If you’re looking for a plastic part that is resistant to impact, low-friction, and can be easily machined into prototype parts prior to large scale injection molded manufacturing, then acetal is probably the one you want. Acetal, also known as Polyoxymethylene, and frequently identified by the three letter acronym POM, has fairly unique properties that are relevant for a number of common engineering applications. You can read about the specifics here, but in the meantime, here are a few examples of common situations where you might want to use acetal:
Gears: Acetal is a great choice for plastic gears because the typical objective in such a device is to minimize the friction resulting from contact. Acetal is very slippery (i.e. it has a very low coefficient of friction) and therefore minimal energy is lost in the internal contact interaction between gears. Want to learn about gears as a mechanism, read here.
As a “Point of Contact”: What we mean by this is a plastic part that is physically touching another surface (presumably made of some other material). A few examples are useful:
- Think of the small plastic piece on the bottom of a couch that allows it to slide more easily across the floor without damaging either the floor or the leather.
- Another relevant application might be as a guitar pick, a pinch valve, or a plastic buckle. Anything where low-friction is a highly desirable characteristic.
Turning raw acetal stock into a prototype part typically starts by choosing the particular brand you wish to work with. Definitely the most popular and readily available product is known as Delrin®. This is DuPont’s trademarked name for their specific product formula (an acetal homopolymer). You can read about some of the specific differences between homopolymers and copolymers as well as some other available acetal brands here.
Typically we use Solidworks Computer Aided Design followed by programming the CNC machine to manufacture prototypes out of Delrin® sheet stock; raw material that is provided by DuPont wholesalers in both white and black colors. Although there has been some experimenting re: 3D printing with acetal, currently neither Stratasys nor 3D Systems (the two major technology providers in the 3D printing space) are doing it. This indicates that acetal is likely difficult to print with. From the prototype design and manufacturing perspective, we would have to make major adjustments to our machinery to print in such a material. As a result, we typically print using ABS plastic while using the CNC machine for prototype parts with special material requirements (such as the requirement that they be made from acetal).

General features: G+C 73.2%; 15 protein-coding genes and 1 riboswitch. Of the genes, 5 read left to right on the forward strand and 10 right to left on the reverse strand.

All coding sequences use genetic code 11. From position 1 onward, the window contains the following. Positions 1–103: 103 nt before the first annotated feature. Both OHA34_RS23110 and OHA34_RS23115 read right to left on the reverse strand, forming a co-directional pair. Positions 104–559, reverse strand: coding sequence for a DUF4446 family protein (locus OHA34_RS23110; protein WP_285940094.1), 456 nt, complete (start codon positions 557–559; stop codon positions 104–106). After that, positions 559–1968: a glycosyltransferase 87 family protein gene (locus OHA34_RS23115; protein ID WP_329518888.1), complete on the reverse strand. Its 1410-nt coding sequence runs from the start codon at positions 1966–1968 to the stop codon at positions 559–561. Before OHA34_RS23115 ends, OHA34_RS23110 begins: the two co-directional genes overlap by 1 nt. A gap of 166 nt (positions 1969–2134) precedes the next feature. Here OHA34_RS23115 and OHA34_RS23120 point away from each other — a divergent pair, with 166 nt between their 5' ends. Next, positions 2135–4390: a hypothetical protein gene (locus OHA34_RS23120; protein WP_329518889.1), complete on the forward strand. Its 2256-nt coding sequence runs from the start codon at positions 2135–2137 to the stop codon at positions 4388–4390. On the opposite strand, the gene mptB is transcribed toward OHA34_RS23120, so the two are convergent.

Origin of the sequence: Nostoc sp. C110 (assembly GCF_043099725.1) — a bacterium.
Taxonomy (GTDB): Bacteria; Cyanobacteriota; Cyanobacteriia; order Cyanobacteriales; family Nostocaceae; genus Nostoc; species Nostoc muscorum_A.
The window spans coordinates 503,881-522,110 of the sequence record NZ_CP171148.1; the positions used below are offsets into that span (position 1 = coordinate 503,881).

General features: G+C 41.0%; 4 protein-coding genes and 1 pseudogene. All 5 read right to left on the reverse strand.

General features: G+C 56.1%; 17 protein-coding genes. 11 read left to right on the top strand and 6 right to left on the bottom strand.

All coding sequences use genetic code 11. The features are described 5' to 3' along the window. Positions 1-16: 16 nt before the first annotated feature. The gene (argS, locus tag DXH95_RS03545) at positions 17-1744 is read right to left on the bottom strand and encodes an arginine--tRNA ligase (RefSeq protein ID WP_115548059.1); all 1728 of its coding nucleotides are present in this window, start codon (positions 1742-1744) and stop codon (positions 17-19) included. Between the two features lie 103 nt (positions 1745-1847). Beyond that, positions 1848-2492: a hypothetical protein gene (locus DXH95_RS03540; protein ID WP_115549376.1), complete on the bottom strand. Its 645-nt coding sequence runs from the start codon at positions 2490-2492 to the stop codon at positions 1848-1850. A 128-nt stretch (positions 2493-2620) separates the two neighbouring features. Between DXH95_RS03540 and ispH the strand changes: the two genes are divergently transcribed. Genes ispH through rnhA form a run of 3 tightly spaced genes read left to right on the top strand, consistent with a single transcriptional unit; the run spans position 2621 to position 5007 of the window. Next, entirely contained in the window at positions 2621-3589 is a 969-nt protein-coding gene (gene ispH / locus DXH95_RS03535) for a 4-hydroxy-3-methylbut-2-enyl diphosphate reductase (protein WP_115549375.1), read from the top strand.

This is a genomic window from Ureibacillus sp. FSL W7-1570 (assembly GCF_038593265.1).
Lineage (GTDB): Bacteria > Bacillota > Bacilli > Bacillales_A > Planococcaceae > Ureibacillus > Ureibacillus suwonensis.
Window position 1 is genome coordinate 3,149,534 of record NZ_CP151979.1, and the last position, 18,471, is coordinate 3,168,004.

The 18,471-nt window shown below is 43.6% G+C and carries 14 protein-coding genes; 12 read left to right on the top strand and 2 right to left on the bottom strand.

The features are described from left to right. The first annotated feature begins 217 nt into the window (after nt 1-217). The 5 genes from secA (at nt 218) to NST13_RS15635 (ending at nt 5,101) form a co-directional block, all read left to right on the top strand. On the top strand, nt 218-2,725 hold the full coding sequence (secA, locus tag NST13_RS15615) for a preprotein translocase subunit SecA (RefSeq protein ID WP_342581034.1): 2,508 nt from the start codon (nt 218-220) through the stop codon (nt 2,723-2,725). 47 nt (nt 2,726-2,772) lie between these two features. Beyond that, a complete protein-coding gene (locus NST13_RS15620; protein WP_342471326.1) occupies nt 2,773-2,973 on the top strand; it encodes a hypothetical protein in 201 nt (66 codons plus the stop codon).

Curious about 3D printing with Acetal? It’s possible, but definitely not likely - especially from a professional design shop. The reasons for this are fairly simple. First, ABS is an extremely convenient material to print with (read more about ABS here). Second, companies like Stratasys may require shops to pay large license fees to print in alternate materials. Third, adjusting a 3D printer’s specifications to print in different materials is time consuming. Repeated switching back and forth is not practical. A design shop could buy an additional machine to print in alternative materials and thus escape the time it takes to make the adjustments, but such an endeavor is expensive and typically not justified by the low volume of requests to print in specialty materials. An easier solution is to CNC machine prototypes out of the specialty material or to print prototypes in a common material like ABS and then develop tooling for injection molded prototypes in the actual material from this starting point.